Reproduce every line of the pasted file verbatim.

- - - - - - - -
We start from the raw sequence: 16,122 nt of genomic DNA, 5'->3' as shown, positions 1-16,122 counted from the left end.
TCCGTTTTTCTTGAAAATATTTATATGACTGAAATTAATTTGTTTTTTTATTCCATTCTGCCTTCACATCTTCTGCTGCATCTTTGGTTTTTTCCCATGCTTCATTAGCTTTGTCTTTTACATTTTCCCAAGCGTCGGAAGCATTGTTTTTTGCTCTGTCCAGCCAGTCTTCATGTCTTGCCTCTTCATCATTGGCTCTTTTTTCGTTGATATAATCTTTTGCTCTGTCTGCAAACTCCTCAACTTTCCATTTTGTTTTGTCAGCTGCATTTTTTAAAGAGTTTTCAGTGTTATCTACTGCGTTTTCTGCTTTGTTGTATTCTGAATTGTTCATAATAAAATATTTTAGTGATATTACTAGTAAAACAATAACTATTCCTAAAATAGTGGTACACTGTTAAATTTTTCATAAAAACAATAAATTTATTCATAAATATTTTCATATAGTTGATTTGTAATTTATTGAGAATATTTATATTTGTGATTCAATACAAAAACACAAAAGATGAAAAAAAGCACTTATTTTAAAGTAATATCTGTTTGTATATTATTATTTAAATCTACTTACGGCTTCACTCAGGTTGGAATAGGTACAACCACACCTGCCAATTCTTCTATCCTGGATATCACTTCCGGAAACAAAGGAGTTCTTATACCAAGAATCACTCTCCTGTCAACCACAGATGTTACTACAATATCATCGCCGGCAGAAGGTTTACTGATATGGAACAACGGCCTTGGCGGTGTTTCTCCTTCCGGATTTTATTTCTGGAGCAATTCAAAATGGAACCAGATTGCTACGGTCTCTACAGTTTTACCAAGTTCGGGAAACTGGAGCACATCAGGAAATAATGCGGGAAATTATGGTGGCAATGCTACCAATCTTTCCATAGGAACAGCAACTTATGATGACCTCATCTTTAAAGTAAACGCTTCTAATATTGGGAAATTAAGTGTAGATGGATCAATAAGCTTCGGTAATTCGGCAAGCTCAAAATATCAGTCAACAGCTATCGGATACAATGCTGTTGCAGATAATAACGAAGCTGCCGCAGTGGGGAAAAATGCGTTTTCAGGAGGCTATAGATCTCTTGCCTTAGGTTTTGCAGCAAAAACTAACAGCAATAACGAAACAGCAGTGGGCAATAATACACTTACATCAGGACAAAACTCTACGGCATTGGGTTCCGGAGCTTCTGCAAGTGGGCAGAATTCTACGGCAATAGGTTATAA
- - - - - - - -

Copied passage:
We start from the raw sequence: 16,122 nt of genomic DNA, 5'->3' as shown, positions 1-16,122 counted from the left end.
TCCGTTTTTCTTGAAAATATTTATATGACTGAAATTAATTTGTTTTTTTATTCCATTCTGCCTTCACATCTTCTGCTGCATCTTTGGTTTTTTCCCATGCTTCATTAGCTTTGTCTTTTACATTTTCCCAAGCGTCGGAAGCATTGTTTTTTGCTCTGTCCAGCCAGTCTTCATGTCTTGCCTCTTCATCATTGGCTCTTTTTTCGTTGATATAATCTTTTGCTCTGTCTGCAAACTCCTCAACTTTCCATTTTGTTTTGTCAGCTGCATTTTTTAAAGAGTTTTCAGTGTTATCTACTGCGTTTTCTGCTTTGTTGTATTCTGAATTGTTCATAATAAAATATTTTAGTGATATTACTAGTAAAACAATAACTATTCCTAAAATAGTGGTACACTGTTAAATTTTTCATAAAAACAATAAATTTATTCATAAATATTTTCATATAGTTGATTTGTAATTTATTGAGAATATTTATATTTGTGATTCAATACAAAAACACAAAAGATGAAAAAAAGCACTTATTTTAAAGTAATATCTGTTTGTATATTATTATTTAAATCTACTTACGGCTTCACTCAGGTTGGAATAGGTACAACCACACCTGCCAATTCTTCTATCCTGGATATCACTTCCGGAAACAAAGGAGTTCTTATACCAAGAATCACTCTCCTGTCAACCACAGATGTTACTACAATATCATCGCCGGCAGAAGGTTTACTGATATGGAACAACGGCCTTGGCGGTGTTTCTCCTTCCGGATTTTATTTCTGGAGCAATTCAAAATGGAACCAGATTGCTACGGTCTCTACAGTTTTACCAAGTTCGGGAAACTGGAGCACATCAGGAAATAATGCGGGAAATTATGGTGGCAATGCTACCAATCTTTCCATAGGAACAGCAACTTATGATGACCTCATCTTTAAAGTAAACGCTTCTAATATTGGGAAATTAAGTGTAGATGGATCAATAAGCTTCGGTAATTCGGCAAGCTCAAAATATCAGTCAACAGCTATCGGATACAATGCTGTTGCAGATAATAACGAAGCTGCCGCAGTGGGGAAAAATGCGTTTTCAGGAGGCTATAGATCTCTTGCCTTAGGTTTTGCAGCAAAAACTAACAGCAATAACGAAACAGCAGTGGGCAATAATACACTTACATCAGGACAAAACTCTACGGCATTGGGTTCCGGAGCTTCTGCAAGTGGGCAGAATTCTACGGCAATAGGTTATAA